By Maya Durvasula
From October 10 to October 23, more than 20,000 ads aired in North Carolina about the Senate rate between incumbent Sen. Kay Hagan and NC Speaker of the House Thom Tillis, with nearly one million dollars spent on ads each day. Although these numbers likely come as no surprise to the North Carolinians who continue to be subjected to this ad torrent, the sheer amount of money in campaign advertisements during this midterm season is staggering.
Two reports from the Center for Responsive Politics and the Wesleyan Media Project have determined that candidates and outside groups will have spent about $3.7 billion on tomorrow’s House and Senate elections. $3.7 billion, according to NPR’s Peter Overby, is about enough to buy you 2,969,370 campaign ads or, alternatively, could pay 74,000 teachers a salary of $50,000.
According to the Wesleyan report, tomorrow’s election has generated 12 percent fewer ads than the 2010 midterm elections, while overall spending has increased. This change is largely attributable to the increase in spending from outside groups, who must pay more than candidates (who are guaranteed the lowest-rate by federal law) for the same airtime. In March, DPR’s James Ferencsik analyzed the implications of weakened campaign finance laws, as a result of the Citizens United Supreme Court decision, for electoral integrity and the democratic process as a whole.
Rather than re-visiting the impacts of uncontrolled dark money in politics, let’s instead consider where these billions of dollars are actually ending up by exploring the “Art of the Campaign Ad.”
Smiling, happy families
Advertisements during the 2014 campaign season are considered representative of a “pivot to the positive,” as strategists hope that uplifting commercials will stand out among their negative counterparts, a lesson taken from the failure of negative advertising during Mitt Romney’s 2012 presidential campaign. It is, however, worth noting that this “pivot to the positive” means that, according to Kantar Media/CMAG as of April, 71 percent of ads had still been negative; at this point in 2012, 80 percent had been negative.
Although negative ads still dominate prime political airtime, Slate’s John Dickerson and Olivia Merrion noted in late September that most campaigns have a standard, positive fallback that is “is one of the smartest—and perhaps easiest—moves:” highlighting a candidate’s smiling, happy family. In particular, Dickerson and Merrion noted that extended shots of the “ever-adoring wife” abound in positive campaign ads, placing an emphasis on the human side of a candidate (they compiled a video to demonstrate this phenomenon).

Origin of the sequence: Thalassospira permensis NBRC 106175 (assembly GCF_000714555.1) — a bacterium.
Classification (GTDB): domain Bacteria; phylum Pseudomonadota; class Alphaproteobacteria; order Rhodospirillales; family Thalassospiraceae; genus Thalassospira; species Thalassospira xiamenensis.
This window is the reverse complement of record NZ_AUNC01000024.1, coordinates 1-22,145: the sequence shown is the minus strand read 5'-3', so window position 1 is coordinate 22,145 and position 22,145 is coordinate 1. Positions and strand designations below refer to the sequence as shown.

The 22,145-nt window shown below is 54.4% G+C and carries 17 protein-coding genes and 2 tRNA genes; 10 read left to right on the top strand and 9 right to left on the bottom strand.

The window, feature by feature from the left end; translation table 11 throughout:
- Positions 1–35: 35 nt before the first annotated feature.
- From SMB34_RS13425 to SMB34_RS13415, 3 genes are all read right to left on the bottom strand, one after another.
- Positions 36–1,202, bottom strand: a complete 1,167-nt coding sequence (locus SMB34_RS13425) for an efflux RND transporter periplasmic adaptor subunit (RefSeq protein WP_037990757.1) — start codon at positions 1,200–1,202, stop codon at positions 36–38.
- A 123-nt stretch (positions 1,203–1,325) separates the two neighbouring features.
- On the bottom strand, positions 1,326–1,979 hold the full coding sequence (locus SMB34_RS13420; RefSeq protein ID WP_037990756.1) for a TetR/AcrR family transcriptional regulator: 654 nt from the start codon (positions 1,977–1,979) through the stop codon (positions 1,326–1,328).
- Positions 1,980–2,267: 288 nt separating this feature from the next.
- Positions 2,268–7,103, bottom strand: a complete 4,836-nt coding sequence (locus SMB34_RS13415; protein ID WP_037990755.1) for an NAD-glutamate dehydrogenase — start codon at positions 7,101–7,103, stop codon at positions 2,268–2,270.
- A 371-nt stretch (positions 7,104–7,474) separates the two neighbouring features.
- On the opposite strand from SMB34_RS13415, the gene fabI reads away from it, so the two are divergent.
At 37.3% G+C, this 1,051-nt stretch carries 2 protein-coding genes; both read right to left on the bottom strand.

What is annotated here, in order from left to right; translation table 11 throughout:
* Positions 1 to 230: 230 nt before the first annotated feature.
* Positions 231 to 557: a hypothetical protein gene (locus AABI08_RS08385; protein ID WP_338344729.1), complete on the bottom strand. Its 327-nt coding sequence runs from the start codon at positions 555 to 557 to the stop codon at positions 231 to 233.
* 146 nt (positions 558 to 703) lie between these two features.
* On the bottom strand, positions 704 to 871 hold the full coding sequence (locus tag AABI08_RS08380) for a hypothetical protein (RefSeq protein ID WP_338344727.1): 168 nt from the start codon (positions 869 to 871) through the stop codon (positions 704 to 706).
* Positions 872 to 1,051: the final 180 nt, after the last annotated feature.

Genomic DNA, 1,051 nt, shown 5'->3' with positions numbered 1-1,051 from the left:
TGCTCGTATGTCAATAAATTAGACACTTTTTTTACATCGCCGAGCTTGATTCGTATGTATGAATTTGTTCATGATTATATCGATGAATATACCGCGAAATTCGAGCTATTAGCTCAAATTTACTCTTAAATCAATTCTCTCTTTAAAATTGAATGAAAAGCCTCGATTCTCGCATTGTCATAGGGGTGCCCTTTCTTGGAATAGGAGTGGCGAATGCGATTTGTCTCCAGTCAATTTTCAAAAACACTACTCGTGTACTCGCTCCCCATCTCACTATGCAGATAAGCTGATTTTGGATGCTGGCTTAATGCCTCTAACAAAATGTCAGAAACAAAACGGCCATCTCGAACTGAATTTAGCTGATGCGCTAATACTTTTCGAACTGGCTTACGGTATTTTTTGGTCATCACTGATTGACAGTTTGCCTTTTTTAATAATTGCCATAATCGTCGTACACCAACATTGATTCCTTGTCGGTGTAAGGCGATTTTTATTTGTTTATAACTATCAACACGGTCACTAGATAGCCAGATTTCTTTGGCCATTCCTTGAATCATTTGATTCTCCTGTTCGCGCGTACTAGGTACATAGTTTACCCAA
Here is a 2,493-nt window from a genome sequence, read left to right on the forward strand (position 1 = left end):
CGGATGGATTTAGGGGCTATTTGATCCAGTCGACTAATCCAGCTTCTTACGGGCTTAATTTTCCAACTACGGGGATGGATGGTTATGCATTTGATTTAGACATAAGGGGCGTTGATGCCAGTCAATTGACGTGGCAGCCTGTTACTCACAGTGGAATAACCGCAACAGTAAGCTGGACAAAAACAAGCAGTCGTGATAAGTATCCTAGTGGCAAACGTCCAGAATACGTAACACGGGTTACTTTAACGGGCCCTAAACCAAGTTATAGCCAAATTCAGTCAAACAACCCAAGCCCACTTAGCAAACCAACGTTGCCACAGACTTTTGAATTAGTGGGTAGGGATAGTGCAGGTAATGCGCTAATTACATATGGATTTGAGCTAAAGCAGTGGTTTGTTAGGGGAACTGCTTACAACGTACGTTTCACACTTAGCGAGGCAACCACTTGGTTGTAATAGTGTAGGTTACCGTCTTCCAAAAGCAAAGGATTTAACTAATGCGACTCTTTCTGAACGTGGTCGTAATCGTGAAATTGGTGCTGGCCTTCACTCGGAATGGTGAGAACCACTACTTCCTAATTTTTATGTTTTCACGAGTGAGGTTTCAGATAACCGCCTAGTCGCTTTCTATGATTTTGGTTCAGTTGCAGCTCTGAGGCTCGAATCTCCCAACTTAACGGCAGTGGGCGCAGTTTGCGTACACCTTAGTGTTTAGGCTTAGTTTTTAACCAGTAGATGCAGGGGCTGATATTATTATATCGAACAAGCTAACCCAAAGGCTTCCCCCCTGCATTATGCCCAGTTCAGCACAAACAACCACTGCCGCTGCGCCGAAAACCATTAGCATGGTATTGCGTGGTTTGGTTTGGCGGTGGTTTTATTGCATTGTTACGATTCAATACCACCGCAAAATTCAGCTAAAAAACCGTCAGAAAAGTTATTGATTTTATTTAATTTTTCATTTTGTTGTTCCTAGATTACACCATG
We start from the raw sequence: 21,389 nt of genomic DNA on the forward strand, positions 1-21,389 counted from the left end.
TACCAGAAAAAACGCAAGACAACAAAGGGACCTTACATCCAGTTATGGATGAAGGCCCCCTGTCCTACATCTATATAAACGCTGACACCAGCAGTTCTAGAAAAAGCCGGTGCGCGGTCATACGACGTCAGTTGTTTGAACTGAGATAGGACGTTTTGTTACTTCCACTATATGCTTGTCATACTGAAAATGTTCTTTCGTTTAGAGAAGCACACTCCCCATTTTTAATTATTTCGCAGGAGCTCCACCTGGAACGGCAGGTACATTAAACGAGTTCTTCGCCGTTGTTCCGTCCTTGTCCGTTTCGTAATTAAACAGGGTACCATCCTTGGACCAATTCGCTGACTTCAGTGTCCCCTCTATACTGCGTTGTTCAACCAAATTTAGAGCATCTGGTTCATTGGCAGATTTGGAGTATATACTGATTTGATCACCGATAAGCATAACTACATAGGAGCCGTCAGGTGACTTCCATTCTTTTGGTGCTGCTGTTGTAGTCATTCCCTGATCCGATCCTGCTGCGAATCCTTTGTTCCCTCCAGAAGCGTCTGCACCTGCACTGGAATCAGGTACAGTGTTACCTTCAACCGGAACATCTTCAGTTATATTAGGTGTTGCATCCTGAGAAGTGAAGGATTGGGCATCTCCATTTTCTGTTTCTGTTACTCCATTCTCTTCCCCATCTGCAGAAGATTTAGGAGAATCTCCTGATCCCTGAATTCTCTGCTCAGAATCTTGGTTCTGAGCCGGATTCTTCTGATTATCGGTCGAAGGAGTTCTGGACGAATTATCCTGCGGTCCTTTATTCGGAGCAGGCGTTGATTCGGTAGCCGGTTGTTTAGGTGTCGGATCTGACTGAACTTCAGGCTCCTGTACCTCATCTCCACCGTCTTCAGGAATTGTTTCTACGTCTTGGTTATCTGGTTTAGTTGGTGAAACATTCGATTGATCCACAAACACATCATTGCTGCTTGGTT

Mark McKinnon, an ad-maker who worked on George W. Bush’s 2000 and 2004 presidential campaigns, told the New York Times: “When people see political ads, they think someone’s lying to them.” Indeed, with a barrage of contradictory and inflammatory messages bombarding us, thousands and thousands of times per day, it is tempting to dismiss all political ads as, at worst, blatant lies and, at best, decidedly misleading. By providing an approachable, humanizing counter to the increasingly negative and high-tech ads that attempt to monopolize evening ad blocks, visual representations of a candidate as a family-centered individual immediately make us associate him or her with familiar, likeable people.
While campaigns may be shifting toward more positive messages, nearly three-quarters of all ads follow the tradition of the now-famous attack ads, like Lyndon B. Johnson’s “Daisy,” which aired only once, to Hillary Clinton’s “3 AM.” Although poll after poll has demonstrated that Americans object to negative campaigning, those ads work. According to Bob Stern, from the Center for Government Studies in California, voters don’t pay attention to campaign ads unless the message is negative because “they can cut through the flotsam of an election-year blitz; they tend to stick with us when less provocative ads fade away.”
The threatening narration that accompanies unflattering pictures of the candidate being attacked and dramatic re-enactments is, in and of itself, an art. According to Scott Sanders and Dennis Steele, voiceover artists who are considered the “king and prince of the attack ad” consider themselves hired guns who must be able to communicate the right degree of negativity. Steele suggests that a spectrum of attack types, from light to heavy, exists and striking the right balance in the choice of narration can make or break an ad.
Repetition, repetition, repetition
Rick Perry’s approach to campaigning was widely hyped in 2011 as the “Scientific Campaign Method” because of his insistence on using social-science methods in addition to conventional campaign strategies; as a result, it was deemed the “brainiest political operation in America” in a book written by Sasha Issenberg in 2012.
A conclusion drawn by four political scientists who collaborated with Mr. Perry’s 2006 gubernatorial campaign team demonstrated a flaw in conventional advertising tactics: the effects of television advertising, although initially significant, last approximately one week, a phenomenon the researchers characterized as “rapid decay.” Analysis of the 2000 presidential election demonstrated the same type of “decay.”
Although, at this point, you may have heard Sen. Hagan’s ads so many times you probably mutter them in your sleep, campaigns are aggressively working to ensure that they remain visible and memorable. Because of this “decay” – effectively, the population’s persistent short-term memory loss when it comes to political ads – the consensus is that repetition is key.
No worries, though. It’s all over tomorrow evening (at least until Campaign 2016 gets up and running next week!).